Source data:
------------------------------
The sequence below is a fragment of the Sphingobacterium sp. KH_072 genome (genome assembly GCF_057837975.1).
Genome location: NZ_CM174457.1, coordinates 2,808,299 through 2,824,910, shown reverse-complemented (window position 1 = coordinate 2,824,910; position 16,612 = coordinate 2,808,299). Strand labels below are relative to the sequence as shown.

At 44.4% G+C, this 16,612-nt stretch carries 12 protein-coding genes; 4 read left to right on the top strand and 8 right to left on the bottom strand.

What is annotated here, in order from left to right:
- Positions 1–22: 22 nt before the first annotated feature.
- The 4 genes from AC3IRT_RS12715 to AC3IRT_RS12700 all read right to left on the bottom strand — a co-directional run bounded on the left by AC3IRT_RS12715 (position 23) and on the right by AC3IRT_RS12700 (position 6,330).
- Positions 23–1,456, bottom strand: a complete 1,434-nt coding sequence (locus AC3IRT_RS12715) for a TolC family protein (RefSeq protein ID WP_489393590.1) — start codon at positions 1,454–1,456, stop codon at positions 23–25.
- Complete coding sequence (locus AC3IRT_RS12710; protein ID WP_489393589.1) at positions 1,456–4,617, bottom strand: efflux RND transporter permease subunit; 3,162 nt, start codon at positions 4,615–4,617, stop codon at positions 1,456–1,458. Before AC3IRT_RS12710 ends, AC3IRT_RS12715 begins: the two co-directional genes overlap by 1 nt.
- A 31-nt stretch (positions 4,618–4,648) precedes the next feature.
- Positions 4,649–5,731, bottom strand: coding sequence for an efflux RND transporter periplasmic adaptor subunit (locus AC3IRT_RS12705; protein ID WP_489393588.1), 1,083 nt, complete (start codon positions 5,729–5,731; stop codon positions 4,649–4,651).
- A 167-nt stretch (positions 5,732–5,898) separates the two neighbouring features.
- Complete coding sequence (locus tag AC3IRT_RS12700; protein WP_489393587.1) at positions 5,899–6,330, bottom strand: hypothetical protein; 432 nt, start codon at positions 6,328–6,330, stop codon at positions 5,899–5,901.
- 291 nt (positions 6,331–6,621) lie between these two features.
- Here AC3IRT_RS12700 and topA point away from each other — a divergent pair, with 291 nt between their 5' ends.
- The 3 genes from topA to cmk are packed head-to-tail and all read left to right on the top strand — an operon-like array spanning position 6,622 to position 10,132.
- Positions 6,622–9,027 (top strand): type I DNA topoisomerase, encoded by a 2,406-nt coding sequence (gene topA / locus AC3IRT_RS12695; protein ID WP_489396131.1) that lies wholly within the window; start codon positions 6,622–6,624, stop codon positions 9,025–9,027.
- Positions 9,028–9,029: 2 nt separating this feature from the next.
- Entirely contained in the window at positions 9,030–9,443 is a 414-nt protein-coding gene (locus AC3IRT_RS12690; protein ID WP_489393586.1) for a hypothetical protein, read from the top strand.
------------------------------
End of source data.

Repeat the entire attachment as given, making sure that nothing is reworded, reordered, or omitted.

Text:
The sequence below is a fragment of the Sphingobacterium sp. KH_072 genome (genome assembly GCF_057837975.1).
Genome location: NZ_CM174457.1, coordinates 2,808,299 through 2,824,910, shown reverse-complemented (window position 1 = coordinate 2,824,910; position 16,612 = coordinate 2,808,299). Strand labels below are relative to the sequence as shown.

At 44.4% G+C, this 16,612-nt stretch carries 12 protein-coding genes; 4 read left to right on the top strand and 8 right to left on the bottom strand.

What is annotated here, in order from left to right:
- Positions 1–22: 22 nt before the first annotated feature.
- The 4 genes from AC3IRT_RS12715 to AC3IRT_RS12700 all read right to left on the bottom strand — a co-directional run bounded on the left by AC3IRT_RS12715 (position 23) and on the right by AC3IRT_RS12700 (position 6,330).
- Positions 23–1,456, bottom strand: a complete 1,434-nt coding sequence (locus AC3IRT_RS12715) for a TolC family protein (RefSeq protein ID WP_489393590.1) — start codon at positions 1,454–1,456, stop codon at positions 23–25.
- Complete coding sequence (locus AC3IRT_RS12710; protein ID WP_489393589.1) at positions 1,456–4,617, bottom strand: efflux RND transporter permease subunit; 3,162 nt, start codon at positions 4,615–4,617, stop codon at positions 1,456–1,458. Before AC3IRT_RS12710 ends, AC3IRT_RS12715 begins: the two co-directional genes overlap by 1 nt.
- A 31-nt stretch (positions 4,618–4,648) precedes the next feature.
- Positions 4,649–5,731, bottom strand: coding sequence for an efflux RND transporter periplasmic adaptor subunit (locus AC3IRT_RS12705; protein ID WP_489393588.1), 1,083 nt, complete (start codon positions 5,729–5,731; stop codon positions 4,649–4,651).
- A 167-nt stretch (positions 5,732–5,898) separates the two neighbouring features.
- Complete coding sequence (locus tag AC3IRT_RS12700; protein WP_489393587.1) at positions 5,899–6,330, bottom strand: hypothetical protein; 432 nt, start codon at positions 6,328–6,330, stop codon at positions 5,899–5,901.
- 291 nt (positions 6,331–6,621) lie between these two features.
- Here AC3IRT_RS12700 and topA point away from each other — a divergent pair, with 291 nt between their 5' ends.
- The 3 genes from topA to cmk are packed head-to-tail and all read left to right on the top strand — an operon-like array spanning position 6,622 to position 10,132.
- Positions 6,622–9,027 (top strand): type I DNA topoisomerase, encoded by a 2,406-nt coding sequence (gene topA / locus AC3IRT_RS12695; protein ID WP_489396131.1) that lies wholly within the window; start codon positions 6,622–6,624, stop codon positions 9,025–9,027.
- Positions 9,028–9,029: 2 nt separating this feature from the next.
- Entirely contained in the window at positions 9,030–9,443 is a 414-nt protein-coding gene (locus AC3IRT_RS12690; protein ID WP_489393586.1) for a hypothetical protein, read from the top strand.